Tweed Mayor Katie Milne, has welcomed a $370,000 commitment from the NSW Government to build a koala holding facility at Pottsville.
But Lismore-based Friends of the Koala have questioned the wisdom of the site’s location and wonder why they weren’t consulted regarding its establishment.
The facility will be established on a 100-hectare site in Pottsville dedicated to koala habitat conservation, which was purchased by the NSW Government last year. It adjoins Tweed Council’s Koala Beach bushland reserve and the Cudgen Nature Reserve.
Cr Milne was joined by Minister for Regional NSW John Barilaro and Member for Tweed Geoff Provest at the Currumbin Wildlife Hospital for the announcement.
A media release said the holding facility will allow researchers to conduct vaccine trials to tackle the disease chlamydia in koalas. Koala food trees will also be planted to provide the koalas’ food requirements.
Koala food needed
But Friends of the Koala president Ros Irwin told Echonetdaily that while she ‘doesn’t have a problem’ with the holding cell concept, she questions whether the site contains enough established koala feed trees to adequately provide for more koalas.
‘Currumbin [hospital] is bursting at the seams with koalas, so they are looking at where they can put koalas for treatment and assessment.
‘If you are going to have a facility to house koalas you have to have food for them – and have it easily accessible.
‘Where they are looking at putting them there’s not much koala feed at the moment and certainly not enough to supply Currumbin,’ Ms Irwin said.
Cr Milne said, however, that the funding was most welcome and would help develop protection programs for koalas from chlamydia.
‘Chlamydia is a dreadful threat to local koala populations and research into this insidious disease and others such as retrovirus is vital to the protection of koalas here and throughout Australia,’ she said.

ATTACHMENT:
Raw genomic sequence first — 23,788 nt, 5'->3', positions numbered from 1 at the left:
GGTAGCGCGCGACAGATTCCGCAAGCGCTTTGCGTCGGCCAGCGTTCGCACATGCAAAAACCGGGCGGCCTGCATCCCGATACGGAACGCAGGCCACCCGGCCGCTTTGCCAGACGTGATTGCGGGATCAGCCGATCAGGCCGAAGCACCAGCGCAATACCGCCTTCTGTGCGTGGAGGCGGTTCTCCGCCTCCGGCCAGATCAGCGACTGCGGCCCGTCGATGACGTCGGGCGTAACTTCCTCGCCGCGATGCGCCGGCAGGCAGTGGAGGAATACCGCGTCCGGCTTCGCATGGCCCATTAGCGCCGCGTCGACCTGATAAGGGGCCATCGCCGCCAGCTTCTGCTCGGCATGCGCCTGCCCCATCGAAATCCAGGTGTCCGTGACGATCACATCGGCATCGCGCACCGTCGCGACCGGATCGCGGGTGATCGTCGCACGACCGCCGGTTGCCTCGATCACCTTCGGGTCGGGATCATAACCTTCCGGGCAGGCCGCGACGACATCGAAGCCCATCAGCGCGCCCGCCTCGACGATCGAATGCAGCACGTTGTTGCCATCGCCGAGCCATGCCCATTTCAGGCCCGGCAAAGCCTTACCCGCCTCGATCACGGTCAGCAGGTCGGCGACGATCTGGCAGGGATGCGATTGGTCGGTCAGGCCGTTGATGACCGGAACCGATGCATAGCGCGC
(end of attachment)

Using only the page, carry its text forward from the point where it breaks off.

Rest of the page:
‘The ability to assist researchers and hasten the full use of a vaccine for chlamydia is vital to the recovery of the Tweed Coast endangered koala population. It will also benefit all of the more than 200 koalas from the Northern Rivers that Currumbin Wildlife Hospital treats each year.’
She said the council was ‘proud to have played a major role in the initiation of this project and welcomes the innovative approach to working across levels of government and even state borders in the interests of good outcomes for koalas.’
‘Although there’s a lot more that needs to be done, especially with land clearing laws, I congratulate the local member [Geoff Provest] and the NSW Government for this step forward towards a healthier future for Tweed Coast koalas,’ she said.
Tweed Shire Council will assist the Currumbin Wildlife Sanctuary to develop and operate the Pottsville koala sanctuary.
Is it in right spot?
But while welcoming the funding, Ms Irwin said that a koala hospital was desperately needed in the Northern Rivers – and that should be sited in the Lismore LGA.
‘The Tweed Coast has a very small population of koalas and they are under great threat and decreasing,’ she said.
‘Of the koalas from the various LGAs that we’re responsible for, Tweed is a long, long way down from Lismore.
‘As well as Lismore you’ve got Byron Bay, Ballina and Richmond Valley, all of which have koalas that need care and attention.
‘If we were talking about a hospital, the most efficient use in the Northern Rivers would be locating it in the Lismore LGA because that’s about halfway between the two existing hospitals at Port Macquarie and Currumbin,’ Ms Irwin said.
Yesterday’s announcement is a component of the recently announced $45 million NSW Koala Strategy, a long-term strategy to support at-risk populations across the state.